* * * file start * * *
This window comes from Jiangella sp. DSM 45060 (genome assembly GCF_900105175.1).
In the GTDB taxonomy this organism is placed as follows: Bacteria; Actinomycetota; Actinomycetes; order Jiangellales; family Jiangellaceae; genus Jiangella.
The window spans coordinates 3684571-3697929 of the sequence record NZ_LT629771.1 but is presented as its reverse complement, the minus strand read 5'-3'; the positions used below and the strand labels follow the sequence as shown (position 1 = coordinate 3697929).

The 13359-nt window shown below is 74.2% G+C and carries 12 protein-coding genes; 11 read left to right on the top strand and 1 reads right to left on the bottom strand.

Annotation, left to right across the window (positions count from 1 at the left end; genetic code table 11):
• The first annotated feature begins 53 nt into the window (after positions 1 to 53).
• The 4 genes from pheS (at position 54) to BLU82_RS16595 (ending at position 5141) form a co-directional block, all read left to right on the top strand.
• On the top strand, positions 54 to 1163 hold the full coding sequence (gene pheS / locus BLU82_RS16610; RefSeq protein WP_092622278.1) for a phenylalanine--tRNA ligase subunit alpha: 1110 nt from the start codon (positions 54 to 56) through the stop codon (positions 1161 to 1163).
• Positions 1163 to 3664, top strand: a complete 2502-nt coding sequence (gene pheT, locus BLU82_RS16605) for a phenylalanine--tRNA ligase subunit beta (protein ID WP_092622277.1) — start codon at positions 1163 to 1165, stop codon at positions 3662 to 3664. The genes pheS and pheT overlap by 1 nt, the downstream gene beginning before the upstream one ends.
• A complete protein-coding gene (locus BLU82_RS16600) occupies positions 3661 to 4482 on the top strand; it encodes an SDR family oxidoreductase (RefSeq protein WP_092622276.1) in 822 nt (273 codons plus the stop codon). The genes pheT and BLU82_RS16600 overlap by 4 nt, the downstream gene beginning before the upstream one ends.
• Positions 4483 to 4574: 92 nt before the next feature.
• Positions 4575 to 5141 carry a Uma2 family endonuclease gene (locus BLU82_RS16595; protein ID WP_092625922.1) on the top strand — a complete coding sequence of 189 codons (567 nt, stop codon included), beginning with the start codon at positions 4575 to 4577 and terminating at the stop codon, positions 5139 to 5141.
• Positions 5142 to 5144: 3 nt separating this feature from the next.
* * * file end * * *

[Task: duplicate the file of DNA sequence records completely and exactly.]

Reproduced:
This window comes from Jiangella sp. DSM 45060 (genome assembly GCF_900105175.1).
In the GTDB taxonomy this organism is placed as follows: Bacteria; Actinomycetota; Actinomycetes; order Jiangellales; family Jiangellaceae; genus Jiangella.
The window spans coordinates 3684571-3697929 of the sequence record NZ_LT629771.1 but is presented as its reverse complement, the minus strand read 5'-3'; the positions used below and the strand labels follow the sequence as shown (position 1 = coordinate 3697929).

The 13359-nt window shown below is 74.2% G+C and carries 12 protein-coding genes; 11 read left to right on the top strand and 1 reads right to left on the bottom strand.

Annotation, left to right across the window (positions count from 1 at the left end; genetic code table 11):
• The first annotated feature begins 53 nt into the window (after positions 1 to 53).
• The 4 genes from pheS (at position 54) to BLU82_RS16595 (ending at position 5141) form a co-directional block, all read left to right on the top strand.
• On the top strand, positions 54 to 1163 hold the full coding sequence (gene pheS / locus BLU82_RS16610; RefSeq protein WP_092622278.1) for a phenylalanine--tRNA ligase subunit alpha: 1110 nt from the start codon (positions 54 to 56) through the stop codon (positions 1161 to 1163).
• Positions 1163 to 3664, top strand: a complete 2502-nt coding sequence (gene pheT, locus BLU82_RS16605) for a phenylalanine--tRNA ligase subunit beta (protein ID WP_092622277.1) — start codon at positions 1163 to 1165, stop codon at positions 3662 to 3664. The genes pheS and pheT overlap by 1 nt, the downstream gene beginning before the upstream one ends.
• A complete protein-coding gene (locus BLU82_RS16600) occupies positions 3661 to 4482 on the top strand; it encodes an SDR family oxidoreductase (RefSeq protein WP_092622276.1) in 822 nt (273 codons plus the stop codon). The genes pheT and BLU82_RS16600 overlap by 4 nt, the downstream gene beginning before the upstream one ends.
• Positions 4483 to 4574: 92 nt before the next feature.
• Positions 4575 to 5141 carry a Uma2 family endonuclease gene (locus BLU82_RS16595; protein ID WP_092625922.1) on the top strand — a complete coding sequence of 189 codons (567 nt, stop codon included), beginning with the start codon at positions 4575 to 4577 and terminating at the stop codon, positions 5139 to 5141.
• Positions 5142 to 5144: 3 nt separating this feature from the next.